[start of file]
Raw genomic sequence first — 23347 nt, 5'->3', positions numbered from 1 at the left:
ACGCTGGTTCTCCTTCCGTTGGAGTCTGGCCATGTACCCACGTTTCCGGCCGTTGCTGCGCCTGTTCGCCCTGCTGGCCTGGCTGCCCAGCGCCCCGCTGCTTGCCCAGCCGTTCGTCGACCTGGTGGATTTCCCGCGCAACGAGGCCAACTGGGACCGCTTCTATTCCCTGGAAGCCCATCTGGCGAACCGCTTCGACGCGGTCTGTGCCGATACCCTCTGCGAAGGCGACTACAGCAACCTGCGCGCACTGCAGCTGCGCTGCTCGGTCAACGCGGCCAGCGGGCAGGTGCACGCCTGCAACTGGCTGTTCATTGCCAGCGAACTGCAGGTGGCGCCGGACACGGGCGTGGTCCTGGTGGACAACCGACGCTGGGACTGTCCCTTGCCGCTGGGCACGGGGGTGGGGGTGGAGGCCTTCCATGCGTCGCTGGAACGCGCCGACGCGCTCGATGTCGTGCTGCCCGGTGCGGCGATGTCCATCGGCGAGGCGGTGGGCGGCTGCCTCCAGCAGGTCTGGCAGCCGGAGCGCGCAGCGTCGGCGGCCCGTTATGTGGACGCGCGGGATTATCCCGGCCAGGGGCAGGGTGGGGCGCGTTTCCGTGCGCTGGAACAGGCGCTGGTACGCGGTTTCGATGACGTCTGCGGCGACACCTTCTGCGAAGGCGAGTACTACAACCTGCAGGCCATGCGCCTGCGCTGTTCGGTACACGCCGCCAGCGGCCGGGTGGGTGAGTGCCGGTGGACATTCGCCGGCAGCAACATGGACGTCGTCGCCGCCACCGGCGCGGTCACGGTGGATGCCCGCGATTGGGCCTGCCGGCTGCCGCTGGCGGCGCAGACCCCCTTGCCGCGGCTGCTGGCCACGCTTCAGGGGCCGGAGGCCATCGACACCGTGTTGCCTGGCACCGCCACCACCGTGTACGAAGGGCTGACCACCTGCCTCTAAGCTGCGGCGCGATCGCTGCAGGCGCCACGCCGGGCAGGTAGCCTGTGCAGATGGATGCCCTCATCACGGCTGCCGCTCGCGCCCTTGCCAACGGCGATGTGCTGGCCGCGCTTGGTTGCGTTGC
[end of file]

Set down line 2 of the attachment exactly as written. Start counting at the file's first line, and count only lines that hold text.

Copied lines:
ACGCTGGTTCTCCTTCCGTTGGAGTCTGGCCATGTACCCACGTTTCCGGCCGTTGCTGCGCCTGTTCGCCCTGCTGGCCTGGCTGCCCAGCGCCCCGCTGCTTGCCCAGCCGTTCGTCGACCTGGTGGATTTCCCGCGCAACGAGGCCAACTGGGACCGCTTCTATTCCCTGGAAGCCCATCTGGCGAACCGCTTCGACGCGGTCTGTGCCGATACCCTCTGCGAAGGCGACTACAGCAACCTGCGCGCACTGCAGCTGCGCTGCTCGGTCAACGCGGCCAGCGGGCAGGTGCACGCCTGCAACTGGCTGTTCATTGCCAGCGAACTGCAGGTGGCGCCGGACACGGGCGTGGTCCTGGTGGACAACCGACGCTGGGACTGTCCCTTGCCGCTGGGCACGGGGGTGGGGGTGGAGGCCTTCCATGCGTCGCTGGAACGCGCCGACGCGCTCGATGTCGTGCTGCCCGGTGCGGCGATGTCCATCGGCGAGGCGGTGGGCGGCTGCCTCCAGCAGGTCTGGCAGCCGGAGCGCGCAGCGTCGGCGGCCCGTTATGTGGACGCGCGGGATTATCCCGGCCAGGGGCAGGGTGGGGCGCGTTTCCGTGCGCTGGAACAGGCGCTGGTACGCGGTTTCGATGACGTCTGCGGCGACACCTTCTGCGAAGGCGAGTACTACAACCTGCAGGCCATGCGCCTGCGCTGTTCGGTACACGCCGCCAGCGGCCGGGTGGGTGAGTGCCGGTGGACATTCGCCGGCAGCAACATGGACGTCGTCGCCGCCACCGGCGCGGTCACGGTGGATGCCCGCGATTGGGCCTGCCGGCTGCCGCTGGCGGCGCAGACCCCCTTGCCGCGGCTGCTGGCCACGCTTCAGGGGCCGGAGGCCATCGACACCGTGTTGCCTGGCACCGCCACCACCGTGTACGAAGGGCTGACCACCTGCCTCTAAGCTGCGGCGCGATCGCTGCAGGCGCCACGCCGGGCAGGTAGCCTGTGCAGATGGATGCCCTCATCACGGCTGCCGCTCGCGCCCTTGCCAACGGCGATGTGCTGGCCGCGCTTGGTTGCGTTGC